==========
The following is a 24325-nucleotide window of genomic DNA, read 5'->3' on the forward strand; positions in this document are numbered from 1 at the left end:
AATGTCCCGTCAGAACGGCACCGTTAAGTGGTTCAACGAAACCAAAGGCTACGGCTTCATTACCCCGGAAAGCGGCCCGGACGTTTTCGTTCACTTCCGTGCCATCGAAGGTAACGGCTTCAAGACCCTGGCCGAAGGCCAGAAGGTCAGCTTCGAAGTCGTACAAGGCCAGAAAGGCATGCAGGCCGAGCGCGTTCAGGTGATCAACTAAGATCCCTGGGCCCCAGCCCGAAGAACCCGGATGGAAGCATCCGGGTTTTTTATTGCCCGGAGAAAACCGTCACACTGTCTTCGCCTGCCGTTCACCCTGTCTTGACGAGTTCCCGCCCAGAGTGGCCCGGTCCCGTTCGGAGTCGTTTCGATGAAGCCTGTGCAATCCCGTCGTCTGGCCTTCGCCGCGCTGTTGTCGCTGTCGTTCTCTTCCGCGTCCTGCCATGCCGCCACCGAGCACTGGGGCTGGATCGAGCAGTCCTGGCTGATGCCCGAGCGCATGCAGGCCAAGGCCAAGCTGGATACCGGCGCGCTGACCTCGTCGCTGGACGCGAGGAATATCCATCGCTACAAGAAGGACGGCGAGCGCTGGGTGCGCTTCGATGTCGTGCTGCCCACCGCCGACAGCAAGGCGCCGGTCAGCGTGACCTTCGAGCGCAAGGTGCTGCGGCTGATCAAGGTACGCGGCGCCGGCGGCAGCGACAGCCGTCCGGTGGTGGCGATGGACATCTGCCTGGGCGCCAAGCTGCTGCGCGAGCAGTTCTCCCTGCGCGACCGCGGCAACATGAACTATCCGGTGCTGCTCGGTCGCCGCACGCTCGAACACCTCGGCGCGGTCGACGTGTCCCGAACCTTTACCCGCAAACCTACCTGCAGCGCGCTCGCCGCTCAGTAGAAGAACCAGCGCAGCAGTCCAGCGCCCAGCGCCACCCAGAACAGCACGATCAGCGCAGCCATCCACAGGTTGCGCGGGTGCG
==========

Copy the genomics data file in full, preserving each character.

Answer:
The following is a 24325-nucleotide window of genomic DNA, read 5'->3' on the forward strand; positions in this document are numbered from 1 at the left end:
AATGTCCCGTCAGAACGGCACCGTTAAGTGGTTCAACGAAACCAAAGGCTACGGCTTCATTACCCCGGAAAGCGGCCCGGACGTTTTCGTTCACTTCCGTGCCATCGAAGGTAACGGCTTCAAGACCCTGGCCGAAGGCCAGAAGGTCAGCTTCGAAGTCGTACAAGGCCAGAAAGGCATGCAGGCCGAGCGCGTTCAGGTGATCAACTAAGATCCCTGGGCCCCAGCCCGAAGAACCCGGATGGAAGCATCCGGGTTTTTTATTGCCCGGAGAAAACCGTCACACTGTCTTCGCCTGCCGTTCACCCTGTCTTGACGAGTTCCCGCCCAGAGTGGCCCGGTCCCGTTCGGAGTCGTTTCGATGAAGCCTGTGCAATCCCGTCGTCTGGCCTTCGCCGCGCTGTTGTCGCTGTCGTTCTCTTCCGCGTCCTGCCATGCCGCCACCGAGCACTGGGGCTGGATCGAGCAGTCCTGGCTGATGCCCGAGCGCATGCAGGCCAAGGCCAAGCTGGATACCGGCGCGCTGACCTCGTCGCTGGACGCGAGGAATATCCATCGCTACAAGAAGGACGGCGAGCGCTGGGTGCGCTTCGATGTCGTGCTGCCCACCGCCGACAGCAAGGCGCCGGTCAGCGTGACCTTCGAGCGCAAGGTGCTGCGGCTGATCAAGGTACGCGGCGCCGGCGGCAGCGACAGCCGTCCGGTGGTGGCGATGGACATCTGCCTGGGCGCCAAGCTGCTGCGCGAGCAGTTCTCCCTGCGCGACCGCGGCAACATGAACTATCCGGTGCTGCTCGGTCGCCGCACGCTCGAACACCTCGGCGCGGTCGACGTGTCCCGAACCTTTACCCGCAAACCTACCTGCAGCGCGCTCGCCGCTCAGTAGAAGAACCAGCGCAGCAGTCCAGCGCCCAGCGCCACCCAGAACAGCACGATCAGCGCAGCCATCCACAGGTTGCGCGGGTGCG